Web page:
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Yes, That’s Right, Bird Pee

Dear Bird Folks,

I came out to my car this morning and found clear liquid in the middle of my windshield. It was about an inch wide and three inches long. It didn’t look like water to me, plus the sun was out. I don’t mean to sound gross, but do birds pee and what does it look like/ -Norman, Evansville, IN


Come on, Norm,

It’s spring. The brilliant hummingbirds and orioles have just returned from the tropics. The colorful warblers are feeding in the branches of the flowering trees. The male goldfinch is radiant in his breeding plumage, and everywhere we turn robins and cardinals are building nests. Couldn’t you wait for a less interesting time of year to ask about bird pee? What about November? In fact, I think the government has just declared that November is Bird Pee Awareness Month. Come on, Norm, couldn’t you hold it until then?

Because of the season I was going to wait to answer this question, but two days after receiving it I got another one on the same topic. What is going on? Are people trying to earn merit badges at urology camp? Well, whatever. Let’s just get this out of the way so we can get back to talking about spring… after we wash our hands.

In order to gain flight birds can’t afford any significant addtioinal weight. Laying eggs saves them from a long and chubby pregnancy. They also don’t carry their young in pouches, produce gallons of milk for nursing, or store used beer in their bladders, like some mammals do. The weight of a beer-filled bladder, or a bladder filled with any other liquid, would impact a bird’s flying ability. In order to prevent such a problem, birds have evolved a method of waste removal that doesn’t involve using a bladder, which is lucky for them because they don’t have one.

In mammals the kidneys pass waste liquid to the bladder where it is stored until the creature gets tired of carrying it around, it is then eliminated it from the body, hopefully in an acceptable location. Birds’ kidneys (which they do have) don’t pass wastewater, but instead pass a white pasty substance. The substance (uric acid) is pasty because in an effort to conserve, the birds reabsorb most of the water in their waste. The uric acid (which is white remember?) passes into the lower intestine, where it mixes with darker solid waste (fecal matter). The whole lot is finally shot out of the bird’s body. Whereas mammals have two exits for waste removal, the efficient birds have only one. Their one exit is called the “cloaca,” and it is located just where you think it should be.

The stereotypical bird dropping, the white splotch with the black bull’s eye in the middle, is a bird’s version of both poop and pee. With birds there is no “number one” and “number two.” It’s one complete package. (However, I’m not sure what number birds call their combination. I’ll have to get back to you on that one, Norm.) I should also note that the white uric acid is not very water-soluble. That may explain why I have so much trouble cleaning it off the hood of my Corvette, or at least I would have trouble cleaning it off if I had a Corvette.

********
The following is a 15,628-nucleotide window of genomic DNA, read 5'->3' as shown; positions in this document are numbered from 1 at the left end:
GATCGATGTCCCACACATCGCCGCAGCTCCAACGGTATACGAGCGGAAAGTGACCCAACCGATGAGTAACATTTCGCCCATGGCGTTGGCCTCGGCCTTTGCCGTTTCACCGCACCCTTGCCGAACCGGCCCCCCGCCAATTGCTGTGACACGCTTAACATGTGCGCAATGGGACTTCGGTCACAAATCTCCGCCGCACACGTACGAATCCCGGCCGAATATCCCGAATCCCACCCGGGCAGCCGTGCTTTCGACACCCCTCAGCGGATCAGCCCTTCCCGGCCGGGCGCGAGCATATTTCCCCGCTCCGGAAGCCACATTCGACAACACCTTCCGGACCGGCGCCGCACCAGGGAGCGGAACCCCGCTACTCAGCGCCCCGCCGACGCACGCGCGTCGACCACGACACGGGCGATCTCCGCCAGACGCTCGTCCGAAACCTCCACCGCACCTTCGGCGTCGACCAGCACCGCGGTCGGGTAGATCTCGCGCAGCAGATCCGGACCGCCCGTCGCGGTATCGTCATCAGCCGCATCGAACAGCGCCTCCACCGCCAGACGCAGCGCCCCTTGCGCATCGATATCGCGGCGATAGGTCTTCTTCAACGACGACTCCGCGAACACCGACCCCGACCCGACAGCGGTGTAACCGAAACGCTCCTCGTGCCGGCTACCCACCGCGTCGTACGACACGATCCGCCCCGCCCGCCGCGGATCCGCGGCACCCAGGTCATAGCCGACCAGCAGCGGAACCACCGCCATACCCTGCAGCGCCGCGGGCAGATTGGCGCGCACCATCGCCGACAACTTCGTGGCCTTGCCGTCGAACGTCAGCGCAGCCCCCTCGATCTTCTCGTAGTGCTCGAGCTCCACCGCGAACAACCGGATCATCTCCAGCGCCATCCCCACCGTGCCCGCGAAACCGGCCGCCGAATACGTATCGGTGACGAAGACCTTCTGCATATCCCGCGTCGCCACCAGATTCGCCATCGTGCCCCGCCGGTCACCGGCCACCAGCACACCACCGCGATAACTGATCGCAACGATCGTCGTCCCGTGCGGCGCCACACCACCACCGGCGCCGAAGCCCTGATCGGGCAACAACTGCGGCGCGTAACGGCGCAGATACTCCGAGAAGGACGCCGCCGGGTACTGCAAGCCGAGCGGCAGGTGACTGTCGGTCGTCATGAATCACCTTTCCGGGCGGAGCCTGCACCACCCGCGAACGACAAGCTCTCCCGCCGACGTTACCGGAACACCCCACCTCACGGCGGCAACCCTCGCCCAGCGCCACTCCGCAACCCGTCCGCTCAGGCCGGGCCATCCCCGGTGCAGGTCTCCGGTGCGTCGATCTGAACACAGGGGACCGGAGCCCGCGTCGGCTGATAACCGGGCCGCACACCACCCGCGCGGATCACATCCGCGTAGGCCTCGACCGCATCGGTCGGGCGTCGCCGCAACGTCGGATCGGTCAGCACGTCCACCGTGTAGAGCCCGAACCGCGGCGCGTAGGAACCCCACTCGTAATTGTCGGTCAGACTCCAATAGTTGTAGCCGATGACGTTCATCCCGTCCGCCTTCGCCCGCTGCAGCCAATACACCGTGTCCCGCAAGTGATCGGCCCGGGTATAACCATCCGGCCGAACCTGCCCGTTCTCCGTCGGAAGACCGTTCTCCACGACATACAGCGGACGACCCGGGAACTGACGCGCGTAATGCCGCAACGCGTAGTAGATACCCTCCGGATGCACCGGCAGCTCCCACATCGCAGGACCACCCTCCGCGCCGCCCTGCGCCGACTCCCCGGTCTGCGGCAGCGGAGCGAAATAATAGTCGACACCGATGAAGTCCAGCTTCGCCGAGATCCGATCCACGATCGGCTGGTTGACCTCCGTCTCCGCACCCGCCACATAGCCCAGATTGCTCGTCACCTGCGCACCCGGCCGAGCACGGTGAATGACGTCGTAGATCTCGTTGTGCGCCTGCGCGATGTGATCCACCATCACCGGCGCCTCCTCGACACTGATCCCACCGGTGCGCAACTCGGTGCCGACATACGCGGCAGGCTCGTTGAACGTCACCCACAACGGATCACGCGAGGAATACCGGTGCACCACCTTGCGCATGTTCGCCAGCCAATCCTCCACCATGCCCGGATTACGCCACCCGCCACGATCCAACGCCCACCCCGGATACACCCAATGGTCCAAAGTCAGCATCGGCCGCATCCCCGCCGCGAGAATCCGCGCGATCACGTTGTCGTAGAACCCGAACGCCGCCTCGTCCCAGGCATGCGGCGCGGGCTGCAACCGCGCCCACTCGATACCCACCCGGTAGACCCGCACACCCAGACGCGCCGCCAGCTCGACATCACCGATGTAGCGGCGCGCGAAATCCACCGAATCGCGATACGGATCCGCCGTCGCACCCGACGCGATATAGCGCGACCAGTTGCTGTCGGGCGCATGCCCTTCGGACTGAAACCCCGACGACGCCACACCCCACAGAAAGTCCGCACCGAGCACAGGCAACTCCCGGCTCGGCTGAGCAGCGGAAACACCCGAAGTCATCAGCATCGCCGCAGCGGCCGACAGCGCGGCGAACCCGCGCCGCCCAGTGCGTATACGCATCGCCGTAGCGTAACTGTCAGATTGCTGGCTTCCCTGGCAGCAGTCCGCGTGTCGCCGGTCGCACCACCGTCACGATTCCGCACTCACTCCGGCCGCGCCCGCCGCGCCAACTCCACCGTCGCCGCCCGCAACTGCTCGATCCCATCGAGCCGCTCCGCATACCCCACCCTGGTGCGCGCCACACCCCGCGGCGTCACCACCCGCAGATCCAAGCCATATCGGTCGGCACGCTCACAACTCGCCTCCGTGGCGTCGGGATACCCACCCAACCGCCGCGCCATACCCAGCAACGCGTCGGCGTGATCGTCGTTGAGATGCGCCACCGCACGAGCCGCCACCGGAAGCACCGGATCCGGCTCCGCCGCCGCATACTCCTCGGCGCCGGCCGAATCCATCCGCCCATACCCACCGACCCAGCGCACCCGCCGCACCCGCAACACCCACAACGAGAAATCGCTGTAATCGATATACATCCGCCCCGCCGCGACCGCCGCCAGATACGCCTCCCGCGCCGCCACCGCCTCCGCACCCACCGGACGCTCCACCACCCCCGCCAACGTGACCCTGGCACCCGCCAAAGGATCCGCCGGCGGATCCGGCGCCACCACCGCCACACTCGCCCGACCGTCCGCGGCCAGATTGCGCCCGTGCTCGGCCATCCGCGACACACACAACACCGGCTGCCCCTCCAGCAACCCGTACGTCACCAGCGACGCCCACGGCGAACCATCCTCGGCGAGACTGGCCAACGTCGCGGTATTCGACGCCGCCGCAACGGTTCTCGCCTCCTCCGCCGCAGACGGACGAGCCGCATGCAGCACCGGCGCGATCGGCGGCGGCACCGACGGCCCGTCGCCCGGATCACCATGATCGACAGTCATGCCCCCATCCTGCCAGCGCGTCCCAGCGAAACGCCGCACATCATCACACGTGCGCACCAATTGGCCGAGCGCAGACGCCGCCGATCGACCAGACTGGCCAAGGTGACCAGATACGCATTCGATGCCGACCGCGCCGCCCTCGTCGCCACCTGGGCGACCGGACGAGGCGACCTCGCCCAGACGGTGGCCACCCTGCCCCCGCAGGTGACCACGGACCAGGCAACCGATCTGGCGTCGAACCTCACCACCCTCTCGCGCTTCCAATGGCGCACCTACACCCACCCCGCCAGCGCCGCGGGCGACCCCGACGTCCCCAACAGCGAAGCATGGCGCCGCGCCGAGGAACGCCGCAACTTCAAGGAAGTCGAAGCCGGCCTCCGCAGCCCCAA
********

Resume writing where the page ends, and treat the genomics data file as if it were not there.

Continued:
Except to perhaps the Corvette crowd, and just about everyone else, bird droppings can be actually useful. In some locations of the world, wild bird guano is used for fertilizer and for making gunpowder. Yes, gunpowder. Can you imagine somebody being blown-up by something made from bird poop? Who’s going to want to help patch up that person?

Occasionally large amounts of bird guano are found on isolated, arid islands. Nesting seabirds, such as pelicans, frigate birds and boobies, gather on these islands by the hundreds to breed or roost. With little rain to wash the stuff away it simply piles up, year after year, century after century. Bird guano was in such demand that in 1856 the U.S. Congress passed (get ready for this one and it’s true) “The Guano Islands Act.” Any American who found an unclaimed island, could claim it and mine the guano with the blessing and protection of the United States Government. Over 100 islands have been claimed under the Guano Act, with many still under U.S. control. Man, the stuff you find out by reading.

I don’t know what the mystery liquid is that you found on your car, Norm, but I doubt it came from a bird. It could be sap from a tree or perhaps spit. Do you have any camels, llamas or baseball players hanging out where you park your car? No matter what the substance is, I think you’d better go wash your car soon or it won’t be clean in time to be in the big parade in November. You know, the annual parade they have for Bird Pee Awareness Month. _